Today is the 75th anniversary of the first Franksgiving, November 23, 1939. The following week, November 30, was Thanksgiving. Since Lincoln, Presidents had declared the last Thursday of November as Thanksgiving. Believing that the short span between Thanksgiving and Christmas would harm retail sales, President Franklin Roosevelt on October 31, 1939, declared that November 23 would be Thanksgiving. The battle lines were drawn. Democrats favored the switch, 52% to 48%. Republicans opposed it 79% to 21%. It was up to state governments to set the actual day during which state employees would be off work, and the actual holiday varied throughout the country. Franklin Roosevelt’s new holiday was quickly dubbed Franksgiving.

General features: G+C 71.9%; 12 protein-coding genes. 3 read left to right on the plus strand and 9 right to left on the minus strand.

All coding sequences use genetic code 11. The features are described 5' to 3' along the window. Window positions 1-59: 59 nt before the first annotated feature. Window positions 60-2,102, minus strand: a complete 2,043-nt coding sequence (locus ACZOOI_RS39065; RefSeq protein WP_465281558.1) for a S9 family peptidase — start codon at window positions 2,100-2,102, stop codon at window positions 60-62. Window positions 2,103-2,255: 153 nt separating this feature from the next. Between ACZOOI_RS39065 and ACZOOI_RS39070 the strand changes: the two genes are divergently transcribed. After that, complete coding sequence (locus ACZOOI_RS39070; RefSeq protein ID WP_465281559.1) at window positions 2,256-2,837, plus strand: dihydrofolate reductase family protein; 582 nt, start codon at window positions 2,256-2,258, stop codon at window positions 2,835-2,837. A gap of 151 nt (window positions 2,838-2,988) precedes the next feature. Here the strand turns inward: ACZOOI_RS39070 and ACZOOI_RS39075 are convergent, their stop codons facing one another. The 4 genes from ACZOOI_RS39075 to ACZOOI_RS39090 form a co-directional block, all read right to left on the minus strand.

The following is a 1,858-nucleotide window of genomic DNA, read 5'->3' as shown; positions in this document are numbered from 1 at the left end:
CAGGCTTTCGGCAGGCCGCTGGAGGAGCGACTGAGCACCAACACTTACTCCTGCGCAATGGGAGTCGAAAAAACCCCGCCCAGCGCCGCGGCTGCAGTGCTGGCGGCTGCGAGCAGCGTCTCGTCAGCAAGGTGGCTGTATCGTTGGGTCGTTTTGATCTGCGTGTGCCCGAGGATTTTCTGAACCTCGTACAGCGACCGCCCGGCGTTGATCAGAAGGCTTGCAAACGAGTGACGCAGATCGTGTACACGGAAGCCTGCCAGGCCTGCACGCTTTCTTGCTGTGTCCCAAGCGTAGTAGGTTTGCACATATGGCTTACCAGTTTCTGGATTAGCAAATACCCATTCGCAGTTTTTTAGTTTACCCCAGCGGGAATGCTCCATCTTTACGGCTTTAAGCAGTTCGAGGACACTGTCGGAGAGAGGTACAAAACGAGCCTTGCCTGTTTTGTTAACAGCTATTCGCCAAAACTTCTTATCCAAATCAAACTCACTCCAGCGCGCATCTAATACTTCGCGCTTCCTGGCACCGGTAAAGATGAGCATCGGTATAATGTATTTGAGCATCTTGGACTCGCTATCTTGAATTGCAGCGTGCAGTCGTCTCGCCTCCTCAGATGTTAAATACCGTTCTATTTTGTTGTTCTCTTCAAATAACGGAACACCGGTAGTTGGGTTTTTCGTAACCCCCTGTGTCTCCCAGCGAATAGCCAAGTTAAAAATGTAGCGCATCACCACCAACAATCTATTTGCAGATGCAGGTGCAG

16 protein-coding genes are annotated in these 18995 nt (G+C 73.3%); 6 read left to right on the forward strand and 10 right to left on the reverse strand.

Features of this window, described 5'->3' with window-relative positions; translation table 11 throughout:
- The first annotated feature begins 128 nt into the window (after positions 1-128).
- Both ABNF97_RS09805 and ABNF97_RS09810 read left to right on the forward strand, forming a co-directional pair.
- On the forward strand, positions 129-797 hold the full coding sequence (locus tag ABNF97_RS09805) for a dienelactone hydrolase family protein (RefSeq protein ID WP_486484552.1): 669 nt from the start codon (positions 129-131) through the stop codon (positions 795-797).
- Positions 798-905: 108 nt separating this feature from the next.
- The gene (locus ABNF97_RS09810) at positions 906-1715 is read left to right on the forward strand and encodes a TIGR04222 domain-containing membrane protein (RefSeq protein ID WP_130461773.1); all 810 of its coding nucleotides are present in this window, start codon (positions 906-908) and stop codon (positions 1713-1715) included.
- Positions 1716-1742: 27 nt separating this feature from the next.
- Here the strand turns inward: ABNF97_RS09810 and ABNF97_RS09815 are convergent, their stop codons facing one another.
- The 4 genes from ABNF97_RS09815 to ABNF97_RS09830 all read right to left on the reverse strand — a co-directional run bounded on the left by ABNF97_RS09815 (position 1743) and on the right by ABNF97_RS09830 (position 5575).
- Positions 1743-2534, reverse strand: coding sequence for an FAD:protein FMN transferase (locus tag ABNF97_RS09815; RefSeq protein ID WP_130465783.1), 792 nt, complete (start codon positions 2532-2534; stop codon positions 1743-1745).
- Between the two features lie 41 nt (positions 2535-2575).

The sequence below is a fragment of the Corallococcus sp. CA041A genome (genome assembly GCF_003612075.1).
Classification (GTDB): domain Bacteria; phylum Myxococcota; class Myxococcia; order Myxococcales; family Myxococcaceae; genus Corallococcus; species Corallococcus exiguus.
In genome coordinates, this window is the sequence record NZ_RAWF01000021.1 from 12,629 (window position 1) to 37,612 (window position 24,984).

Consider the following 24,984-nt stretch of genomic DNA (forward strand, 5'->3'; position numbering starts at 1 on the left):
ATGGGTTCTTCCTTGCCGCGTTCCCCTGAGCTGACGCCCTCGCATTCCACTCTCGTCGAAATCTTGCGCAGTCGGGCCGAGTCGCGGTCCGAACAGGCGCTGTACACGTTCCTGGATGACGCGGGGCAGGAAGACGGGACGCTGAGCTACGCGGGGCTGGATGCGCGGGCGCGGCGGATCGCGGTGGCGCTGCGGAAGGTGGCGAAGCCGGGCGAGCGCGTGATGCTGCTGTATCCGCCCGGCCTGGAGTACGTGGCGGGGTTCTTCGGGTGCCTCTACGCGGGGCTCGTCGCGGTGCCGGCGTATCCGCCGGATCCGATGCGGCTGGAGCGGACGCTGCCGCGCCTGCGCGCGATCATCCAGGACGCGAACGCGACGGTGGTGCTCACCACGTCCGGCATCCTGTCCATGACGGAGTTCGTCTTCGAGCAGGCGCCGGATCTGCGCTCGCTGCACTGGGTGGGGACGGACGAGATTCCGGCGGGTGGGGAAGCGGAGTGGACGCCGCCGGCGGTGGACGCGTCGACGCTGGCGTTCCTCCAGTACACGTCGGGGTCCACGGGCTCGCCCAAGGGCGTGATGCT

Fortunately for the nation, the U.S. Department of Agriculture announced that the nation’s turkey crop was “the largest crop in turkey history.” For those families, such as the one shown here, who wished to be non-partisan and celebrate both days, the bounty of the harvest would be able to provide. The caption of this photo notes that “to the children in the household, two Thanksgivings spell double delight, perhaps two turkeys, and tables loaded with cranberries, pies and fruits.”